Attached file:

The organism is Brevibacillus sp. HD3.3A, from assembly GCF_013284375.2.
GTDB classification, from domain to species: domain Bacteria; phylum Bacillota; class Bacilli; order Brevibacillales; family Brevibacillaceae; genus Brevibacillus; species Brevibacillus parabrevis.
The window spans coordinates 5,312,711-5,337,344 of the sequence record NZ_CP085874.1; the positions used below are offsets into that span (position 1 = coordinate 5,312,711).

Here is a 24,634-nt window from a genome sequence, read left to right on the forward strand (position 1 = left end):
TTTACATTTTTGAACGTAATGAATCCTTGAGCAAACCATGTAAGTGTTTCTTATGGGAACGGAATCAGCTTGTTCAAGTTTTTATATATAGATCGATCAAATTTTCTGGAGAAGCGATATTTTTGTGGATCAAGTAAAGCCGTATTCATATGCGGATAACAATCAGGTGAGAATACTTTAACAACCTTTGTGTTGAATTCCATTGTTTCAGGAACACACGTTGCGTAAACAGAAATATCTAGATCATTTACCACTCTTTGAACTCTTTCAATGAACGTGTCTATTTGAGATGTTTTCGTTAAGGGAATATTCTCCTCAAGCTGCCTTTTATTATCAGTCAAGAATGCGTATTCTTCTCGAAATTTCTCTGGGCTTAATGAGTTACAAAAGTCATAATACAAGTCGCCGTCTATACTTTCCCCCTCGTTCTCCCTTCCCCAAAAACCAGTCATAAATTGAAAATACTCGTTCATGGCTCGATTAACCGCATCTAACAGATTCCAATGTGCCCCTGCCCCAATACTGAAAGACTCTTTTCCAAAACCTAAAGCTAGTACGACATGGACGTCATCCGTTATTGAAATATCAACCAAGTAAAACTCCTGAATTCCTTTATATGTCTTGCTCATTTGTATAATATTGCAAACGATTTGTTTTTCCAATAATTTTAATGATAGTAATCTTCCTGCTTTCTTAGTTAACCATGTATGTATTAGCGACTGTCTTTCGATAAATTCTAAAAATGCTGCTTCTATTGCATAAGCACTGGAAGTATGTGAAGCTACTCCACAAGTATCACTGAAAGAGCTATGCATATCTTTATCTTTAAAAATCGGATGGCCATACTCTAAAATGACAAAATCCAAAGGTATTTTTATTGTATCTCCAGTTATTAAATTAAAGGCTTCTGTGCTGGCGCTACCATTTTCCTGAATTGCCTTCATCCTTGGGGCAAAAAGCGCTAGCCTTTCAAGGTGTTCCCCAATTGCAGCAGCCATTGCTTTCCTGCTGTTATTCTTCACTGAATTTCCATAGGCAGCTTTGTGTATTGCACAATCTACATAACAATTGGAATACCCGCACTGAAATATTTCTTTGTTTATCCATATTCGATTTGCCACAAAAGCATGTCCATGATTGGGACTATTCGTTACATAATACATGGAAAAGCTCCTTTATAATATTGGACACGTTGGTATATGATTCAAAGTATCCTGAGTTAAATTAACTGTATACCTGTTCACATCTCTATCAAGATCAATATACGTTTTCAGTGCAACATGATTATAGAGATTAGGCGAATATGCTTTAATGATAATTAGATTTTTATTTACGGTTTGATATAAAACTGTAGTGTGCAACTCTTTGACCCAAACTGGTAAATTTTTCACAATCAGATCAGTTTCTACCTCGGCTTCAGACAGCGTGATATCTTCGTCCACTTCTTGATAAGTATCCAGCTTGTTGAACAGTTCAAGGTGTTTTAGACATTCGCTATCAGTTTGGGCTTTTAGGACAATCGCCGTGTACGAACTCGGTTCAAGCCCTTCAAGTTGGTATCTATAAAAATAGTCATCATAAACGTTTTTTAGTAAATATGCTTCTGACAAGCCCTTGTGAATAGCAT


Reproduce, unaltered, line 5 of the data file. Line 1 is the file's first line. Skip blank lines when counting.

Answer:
TTTACATTTTTGAACGTAATGAATCCTTGAGCAAACCATGTAAGTGTTTCTTATGGGAACGGAATCAGCTTGTTCAAGTTTTTATATATAGATCGATCAAATTTTCTGGAGAAGCGATATTTTTGTGGATCAAGTAAAGCCGTATTCATATGCGGATAACAATCAGGTGAGAATACTTTAACAACCTTTGTGTTGAATTCCATTGTTTCAGGAACACACGTTGCGTAAACAGAAATATCTAGATCATTTACCACTCTTTGAACTCTTTCAATGAACGTGTCTATTTGAGATGTTTTCGTTAAGGGAATATTCTCCTCAAGCTGCCTTTTATTATCAGTCAAGAATGCGTATTCTTCTCGAAATTTCTCTGGGCTTAATGAGTTACAAAAGTCATAATACAAGTCGCCGTCTATACTTTCCCCCTCGTTCTCCCTTCCCCAAAAACCAGTCATAAATTGAAAATACTCGTTCATGGCTCGATTAACCGCATCTAACAGATTCCAATGTGCCCCTGCCCCAATACTGAAAGACTCTTTTCCAAAACCTAAAGCTAGTACGACATGGACGTCATCCGTTATTGAAATATCAACCAAGTAAAACTCCTGAATTCCTTTATATGTCTTGCTCATTTGTATAATATTGCAAACGATTTGTTTTTCCAATAATTTTAATGATAGTAATCTTCCTGCTTTCTTAGTTAACCATGTATGTATTAGCGACTGTCTTTCGATAAATTCTAAAAATGCTGCTTCTATTGCATAAGCACTGGAAGTATGTGAAGCTACTCCACAAGTATCACTGAAAGAGCTATGCATATCTTTATCTTTAAAAATCGGATGGCCATACTCTAAAATGACAAAATCCAAAGGTATTTTTATTGTATCTCCAGTTATTAAATTAAAGGCTTCTGTGCTGGCGCTACCATTTTCCTGAATTGCCTTCATCCTTGGGGCAAAAAGCGCTAGCCTTTCAAGGTGTTCCCCAATTGCAGCAGCCATTGCTTTCCTGCTGTTATTCTTCACTGAATTTCCATAGGCAGCTTTGTGTATTGCACAATCTACATAACAATTGGAATACCCGCACTGAAATATTTCTTTGTTTATCCATATTCGATTTGCCACAAAAGCATGTCCATGATTGGGACTATTCGTTACATAATACATGGAAAAGCTCCTTTATAATATTGGACACGTTGGTATATGATTCAAAGTATCCTGAGTTAAATTAACTGTATACCTGTTCACATCTCTATCAAGATCAATATACGTTTTCAGTGCAACATGATTATAGAGATTAGGCGAATATGCTTTAATGATAATTAGATTTTTATTTACGGTTTGATATAAAACTGTAGTGTGCAACTCTTTGACCCAAACTGGTAAATTTTTCACAATCAGATCAGTTTCTACCTCGGCTTCAGACAGCGTGATATCTTCGTCCACTTCTTGATAAGTATCCAGCTTGTTGAACAGTTCAAGGTGTTTTAGACATTCGCTATCAGTTTGGGCTTTTAGGACAATCGCCGTGTACGAACTCGGTTCAAGCCCTTCAAGTTGGTATCTATAAAAATAGTCATCATAAACGTTTTTTAGTAAATATGCTTCTGACAAGCCCTTGTGAATAGCAT